Unveiling the Mona Lisa’s Tale of Fame, Theft, and Return

Mona Lisa is a name not unknown to anyone in the art world or beyond. In fact, when it comes to famous artworks, there are a few that take the cake, and Mona Lisa is undoubtedly one of them. Painted by Leonardo de Vinci between 1503 and 1519, this famous artwork was owned by French royalty for centuries. It was then liberated by Revolutionary forces and even briefly adorned Napoleon’s bedroom until it was finally installed in the Louvre, Paris.

According to experts, the Mona Lisa is the most visited and by far the most famous artwork worldwide. Painted in its revolutionary ¾ length pose, unlike the Italian paintings that used full figure postures, Mona Lisa is not demure or stoic. She looks directly into the eyes of the spectators, as a man typically would, turning slightly towards the viewers and smiling at them in secret amusement. De Vinci uses various painting techniques to give Mona Lisa a realistic touch. From irregular brushstrokes that make her skin texture almost life-like to sfumato and aerial perspective, which creates imperceptible transitions between light and dark, allowing the background to fade away in the dark. This was yet another contradiction from the Italian artwork that often portrayed the background in the same sharp focus as the central figure.

La Gioconda

But exactly who was Mona Lisa? There are many speculations on the subject of the painting. Many scholars and historians have posited numerous interpretations of the woman in the portrait. One such is Giorgio Vasari, an Italian writer and historian, who quoted that she is Lisa del Giocondo, the wife of the Florentine merchant Francesco di Bartolomeo. The merchant commissioned the painting for his new home to celebrate the birth of their second son, Andrea. Hence, the painting is also known as La Gioconda.

The title’ Mona Lisa’ is also believed to come from the subject’s name. Mona, a contraction for Ma Donna, is translated to ‘my lady.’ Whereas the La Gioconda name comes from the Italian ‘jocund,’ which means happy or joyful. It is also intended as a pun on the merchant’s last name, Giocondo.

However, Vasari’s account has been disputed due to a lack of information and knowledge of Di Vinci’s circumstances at the time. Scholars believe he might be referring to another copy of the Mona Lisa!

The Theft of Mona Lisa

Can you believe that the painting today, known by the entire world, was once not even the most famous in its gallery, let alone in the Louvre? Mona Lisa was not widely known outside the art world for the longest time, until one day on 21st August 1911, three men stole it.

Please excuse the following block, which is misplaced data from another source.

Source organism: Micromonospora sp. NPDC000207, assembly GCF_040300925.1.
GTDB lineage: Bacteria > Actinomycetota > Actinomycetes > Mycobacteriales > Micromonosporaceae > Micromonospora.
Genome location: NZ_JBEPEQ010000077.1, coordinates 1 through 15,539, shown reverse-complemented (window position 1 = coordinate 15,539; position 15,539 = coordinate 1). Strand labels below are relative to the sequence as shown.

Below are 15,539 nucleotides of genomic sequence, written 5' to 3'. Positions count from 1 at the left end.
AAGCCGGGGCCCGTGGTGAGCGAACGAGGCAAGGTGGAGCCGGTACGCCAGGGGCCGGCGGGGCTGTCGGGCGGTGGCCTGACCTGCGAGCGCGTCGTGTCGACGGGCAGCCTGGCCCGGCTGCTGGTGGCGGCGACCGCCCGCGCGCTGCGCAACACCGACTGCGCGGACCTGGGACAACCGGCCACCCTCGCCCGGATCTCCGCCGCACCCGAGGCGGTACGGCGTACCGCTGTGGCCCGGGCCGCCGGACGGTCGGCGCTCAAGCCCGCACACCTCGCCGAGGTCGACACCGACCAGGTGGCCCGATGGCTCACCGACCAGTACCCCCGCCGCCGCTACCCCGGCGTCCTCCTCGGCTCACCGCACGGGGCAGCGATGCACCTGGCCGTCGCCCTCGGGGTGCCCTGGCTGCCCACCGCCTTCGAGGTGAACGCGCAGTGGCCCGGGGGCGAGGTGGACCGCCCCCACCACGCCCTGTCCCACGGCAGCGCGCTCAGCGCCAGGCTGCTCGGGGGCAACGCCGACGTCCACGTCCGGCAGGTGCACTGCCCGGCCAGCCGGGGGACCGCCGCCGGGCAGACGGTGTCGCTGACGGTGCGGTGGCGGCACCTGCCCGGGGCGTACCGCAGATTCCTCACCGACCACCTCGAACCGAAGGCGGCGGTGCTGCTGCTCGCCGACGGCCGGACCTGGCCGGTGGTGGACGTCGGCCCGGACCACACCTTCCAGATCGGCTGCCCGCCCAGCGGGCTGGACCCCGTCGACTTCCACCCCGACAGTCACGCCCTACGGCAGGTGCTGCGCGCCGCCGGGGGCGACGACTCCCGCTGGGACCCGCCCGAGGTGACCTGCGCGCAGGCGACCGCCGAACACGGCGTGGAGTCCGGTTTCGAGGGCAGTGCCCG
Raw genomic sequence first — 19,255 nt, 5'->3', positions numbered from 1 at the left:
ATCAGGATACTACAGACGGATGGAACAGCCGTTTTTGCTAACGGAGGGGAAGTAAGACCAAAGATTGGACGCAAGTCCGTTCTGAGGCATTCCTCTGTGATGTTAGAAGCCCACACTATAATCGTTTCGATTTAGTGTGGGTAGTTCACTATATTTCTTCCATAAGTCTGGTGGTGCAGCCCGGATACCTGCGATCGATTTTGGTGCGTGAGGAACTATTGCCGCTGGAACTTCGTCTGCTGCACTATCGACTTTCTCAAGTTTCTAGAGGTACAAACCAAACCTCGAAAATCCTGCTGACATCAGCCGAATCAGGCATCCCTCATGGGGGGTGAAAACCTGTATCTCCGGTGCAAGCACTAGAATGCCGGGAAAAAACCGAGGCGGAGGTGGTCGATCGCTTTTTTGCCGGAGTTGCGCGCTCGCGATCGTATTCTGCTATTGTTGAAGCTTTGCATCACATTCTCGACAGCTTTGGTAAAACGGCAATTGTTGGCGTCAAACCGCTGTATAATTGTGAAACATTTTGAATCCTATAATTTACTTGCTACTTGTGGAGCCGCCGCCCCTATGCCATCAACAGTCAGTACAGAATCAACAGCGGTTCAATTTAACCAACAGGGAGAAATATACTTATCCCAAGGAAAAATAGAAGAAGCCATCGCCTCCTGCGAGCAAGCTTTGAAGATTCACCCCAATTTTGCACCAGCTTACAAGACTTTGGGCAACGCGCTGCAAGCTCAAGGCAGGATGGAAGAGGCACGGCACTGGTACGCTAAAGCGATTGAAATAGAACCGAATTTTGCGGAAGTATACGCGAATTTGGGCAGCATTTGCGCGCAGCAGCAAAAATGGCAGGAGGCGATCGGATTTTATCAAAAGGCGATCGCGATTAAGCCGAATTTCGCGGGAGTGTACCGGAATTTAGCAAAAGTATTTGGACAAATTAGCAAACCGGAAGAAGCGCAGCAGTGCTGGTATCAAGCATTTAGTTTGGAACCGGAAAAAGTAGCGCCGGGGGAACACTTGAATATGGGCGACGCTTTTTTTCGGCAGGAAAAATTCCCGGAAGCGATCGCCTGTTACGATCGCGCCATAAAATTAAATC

Most Sunday nights called for big social gatherings, so people were naturally hungover the next day. It was then the three men, two brothers named Vincenzo and Michele Lancelotti, aided by the mastermind behind the heist, Vincenzo Peruggia. Peruggia was a handyman at the museum and had once helped fix glass over the same painting he was now stealing. On the morning the painting was stolen, they slipped out an art supply closet, where they hid all night, lifted the 200 pound painting, stripped off its frame and case, covered the wooden canvas with a blanket, and ran out.

Amazingly, no one noticed the disappearance of the Mona Lisa from the gallery unit; a visitor who had come to see it faced an empty wall and ran off to tell security. However, the artist wasn’t alarmed initially since the gallery paintings were photographed on the roof for a new project. After he finally persuaded the guard to check the roof for the painting, he found out the painting was not there.

Overnight Fame

And just like that, the Mona Lisa became famous overnight. Newspapers from all over the world ran headlines about the missing masterpiece. The heist became a nationwide scandal. The New York Times even quoted ’60 Detective Seek Stolen Mona Lisa, French Public Indignant’.

People in France were highly concerned about the theft and thought that American millionaires were buying up their legacy. As World War I approached, many also believed that Kaiser Wilhelm was behind the robbery. After about a week after the theft, Louvre opened its gates to the public and people rushed in to see the empty space where Mona Lisa once hung.

As tensions grew, it became evident to the mastermind, Vincenzo Peruggia, that it would be impossible to sell the painting. So, he stashed it in the false bottom of a trunk in his Paris boardinghouse. Twenty-eight months passed when Peruggia finally decided to sell the painting to an art dealer in Florence. The dealer got suspicious about the painting and his suspicion was confirmed when he saw the stamp of authenticity at the back of it. As Peruggia returned home, waiting to hear back from the dealer to his surprise, the police knocked on the door and arrested him. He pleaded guilty and was sentenced to just eight months in prison.

Hence, Mona Lisa returned to Louvre, more famous than it had ever been. Soon, World War I broke out and suddenly, the art heist was no longer the biggest news.

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